[Skip to Content]
Access to paid content on this site is currently suspended due to excessive activity being detected from your IP address Please contact the publisher to request reinstatement.
[Skip to Content Landing]
News From the Centers for Disease Control and Prevention
February 26, 2003

HIV/STD Risks in Young Men Who Have Sex With Men Who Do Not Disclose Their Sexual Orientation—Six U.S. Cities, 1994-2000

JAMA. 2003;289(8):975-977. doi:10.1001/jama.289.8.975

MMWR. 2003;52:81-86

2 tables omitted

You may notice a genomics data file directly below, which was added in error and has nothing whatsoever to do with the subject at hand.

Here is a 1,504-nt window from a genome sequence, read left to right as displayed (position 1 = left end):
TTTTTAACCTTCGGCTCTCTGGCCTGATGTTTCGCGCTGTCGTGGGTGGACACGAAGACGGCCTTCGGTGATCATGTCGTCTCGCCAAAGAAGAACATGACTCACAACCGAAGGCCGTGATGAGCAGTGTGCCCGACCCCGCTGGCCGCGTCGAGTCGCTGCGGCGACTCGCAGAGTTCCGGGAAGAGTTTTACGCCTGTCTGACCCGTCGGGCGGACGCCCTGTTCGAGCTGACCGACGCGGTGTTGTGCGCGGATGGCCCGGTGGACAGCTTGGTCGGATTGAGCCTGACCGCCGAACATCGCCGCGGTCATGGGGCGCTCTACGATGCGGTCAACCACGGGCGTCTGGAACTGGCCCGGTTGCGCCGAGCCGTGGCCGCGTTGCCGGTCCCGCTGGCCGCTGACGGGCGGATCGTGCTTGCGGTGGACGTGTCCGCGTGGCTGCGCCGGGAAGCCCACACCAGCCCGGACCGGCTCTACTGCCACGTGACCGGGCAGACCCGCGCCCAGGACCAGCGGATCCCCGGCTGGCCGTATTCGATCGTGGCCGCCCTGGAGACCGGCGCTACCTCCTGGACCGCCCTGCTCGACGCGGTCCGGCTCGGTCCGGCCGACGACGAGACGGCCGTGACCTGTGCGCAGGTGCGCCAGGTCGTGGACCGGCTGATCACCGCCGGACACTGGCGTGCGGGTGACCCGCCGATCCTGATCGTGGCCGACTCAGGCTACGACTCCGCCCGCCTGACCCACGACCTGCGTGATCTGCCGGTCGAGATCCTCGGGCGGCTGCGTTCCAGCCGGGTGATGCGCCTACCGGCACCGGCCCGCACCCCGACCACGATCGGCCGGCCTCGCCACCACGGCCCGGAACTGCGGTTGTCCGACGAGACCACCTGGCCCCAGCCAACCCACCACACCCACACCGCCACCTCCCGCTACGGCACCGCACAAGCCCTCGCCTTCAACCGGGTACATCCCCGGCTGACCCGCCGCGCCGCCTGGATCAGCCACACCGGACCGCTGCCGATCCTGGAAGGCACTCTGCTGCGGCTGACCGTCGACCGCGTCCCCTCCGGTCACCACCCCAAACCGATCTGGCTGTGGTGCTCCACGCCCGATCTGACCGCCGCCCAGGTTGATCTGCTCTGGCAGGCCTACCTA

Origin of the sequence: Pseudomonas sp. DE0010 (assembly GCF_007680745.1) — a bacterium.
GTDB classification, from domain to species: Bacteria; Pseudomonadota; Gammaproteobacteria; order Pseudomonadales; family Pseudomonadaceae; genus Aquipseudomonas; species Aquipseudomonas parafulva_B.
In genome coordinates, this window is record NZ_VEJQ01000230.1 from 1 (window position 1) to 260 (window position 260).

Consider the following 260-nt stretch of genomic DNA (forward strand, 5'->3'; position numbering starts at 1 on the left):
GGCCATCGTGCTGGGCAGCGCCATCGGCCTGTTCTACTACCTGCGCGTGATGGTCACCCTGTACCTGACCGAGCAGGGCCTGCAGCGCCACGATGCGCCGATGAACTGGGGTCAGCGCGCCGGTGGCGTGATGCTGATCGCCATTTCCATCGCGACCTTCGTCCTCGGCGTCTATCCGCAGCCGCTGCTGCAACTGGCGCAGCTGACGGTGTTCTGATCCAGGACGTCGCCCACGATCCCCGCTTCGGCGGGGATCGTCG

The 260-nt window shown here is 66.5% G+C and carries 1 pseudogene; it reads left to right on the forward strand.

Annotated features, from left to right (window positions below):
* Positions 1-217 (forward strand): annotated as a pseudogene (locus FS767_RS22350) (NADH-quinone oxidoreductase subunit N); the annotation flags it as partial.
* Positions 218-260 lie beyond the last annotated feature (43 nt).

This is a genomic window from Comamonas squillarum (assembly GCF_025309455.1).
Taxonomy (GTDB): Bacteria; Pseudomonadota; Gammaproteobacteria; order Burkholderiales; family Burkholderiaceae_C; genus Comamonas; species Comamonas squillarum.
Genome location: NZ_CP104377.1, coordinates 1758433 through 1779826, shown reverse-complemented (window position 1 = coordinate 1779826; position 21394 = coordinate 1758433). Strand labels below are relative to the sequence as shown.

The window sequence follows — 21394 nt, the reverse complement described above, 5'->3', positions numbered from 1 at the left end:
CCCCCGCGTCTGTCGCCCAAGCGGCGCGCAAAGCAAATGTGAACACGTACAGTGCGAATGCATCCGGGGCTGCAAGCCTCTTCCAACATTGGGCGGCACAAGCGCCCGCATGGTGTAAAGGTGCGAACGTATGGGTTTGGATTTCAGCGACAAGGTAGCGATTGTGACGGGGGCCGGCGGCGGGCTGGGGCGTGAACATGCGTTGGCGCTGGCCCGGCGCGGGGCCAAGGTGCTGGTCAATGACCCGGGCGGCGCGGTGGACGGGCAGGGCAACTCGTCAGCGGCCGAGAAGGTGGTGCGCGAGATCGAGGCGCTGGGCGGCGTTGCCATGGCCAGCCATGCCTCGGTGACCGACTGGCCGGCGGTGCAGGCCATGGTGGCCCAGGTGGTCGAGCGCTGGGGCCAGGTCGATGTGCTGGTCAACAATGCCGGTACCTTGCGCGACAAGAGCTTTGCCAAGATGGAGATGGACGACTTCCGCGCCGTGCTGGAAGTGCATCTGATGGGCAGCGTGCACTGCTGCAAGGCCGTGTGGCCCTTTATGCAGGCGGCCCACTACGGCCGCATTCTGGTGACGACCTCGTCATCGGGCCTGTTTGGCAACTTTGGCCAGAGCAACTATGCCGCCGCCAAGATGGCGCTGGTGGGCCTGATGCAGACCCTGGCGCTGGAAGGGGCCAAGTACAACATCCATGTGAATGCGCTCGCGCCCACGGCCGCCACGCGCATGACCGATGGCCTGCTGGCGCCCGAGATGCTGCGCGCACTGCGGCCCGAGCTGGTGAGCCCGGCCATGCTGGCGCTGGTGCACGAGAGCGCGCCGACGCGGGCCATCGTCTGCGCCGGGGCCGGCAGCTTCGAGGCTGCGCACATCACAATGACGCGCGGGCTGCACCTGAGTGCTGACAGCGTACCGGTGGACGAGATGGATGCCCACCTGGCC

To avoid social isolation, discrimination, or verbal or physical abuse, many men who have sex with men (MSM), especially young and minority MSM, do not disclose their sexual orientation.1-3 Young MSM who do not disclose their sexual orientation (nondisclosers) are thought to be at particularly high risk for human immunodeficiency virus (HIV) infection because of low self-esteem, depression, or lack of peer support and prevention services that are available to MSM who are more open about their sexuality (disclosers).1-3 However, the risks for HIV infection and other sexually transmitted diseases (STDs) are unknown for nondisclosers. To better understand the prevention needs of young MSM, CDC analyzed data from the Young Men's Survey (YMS) to compare HIV/STD risk differences between nondisclosers and disclosers. This report summarizes the results of that analysis, which indicate that 8% of 637 nondisclosers were infected with HIV compared with 11% of 4,952 disclosers. Among blacks, the prevalence of HIV infection was 14% among 199 nondisclosers compared with 24% among 910 disclosers. Compared with disclosers, nondisclosers had similar high risks for other STDs, reported less sexual behavior with men and more sexual behavior with women, reported less use of HIV testing services, and, among those who were HIV infected, were less likely to be aware of their infection. To reduce HIV/STD transmission among young MSM and their female sex partners, comprehensive HIV/STD testing and prevention programs for young nondisclosers, especially for those who are black, should be developed or expanded.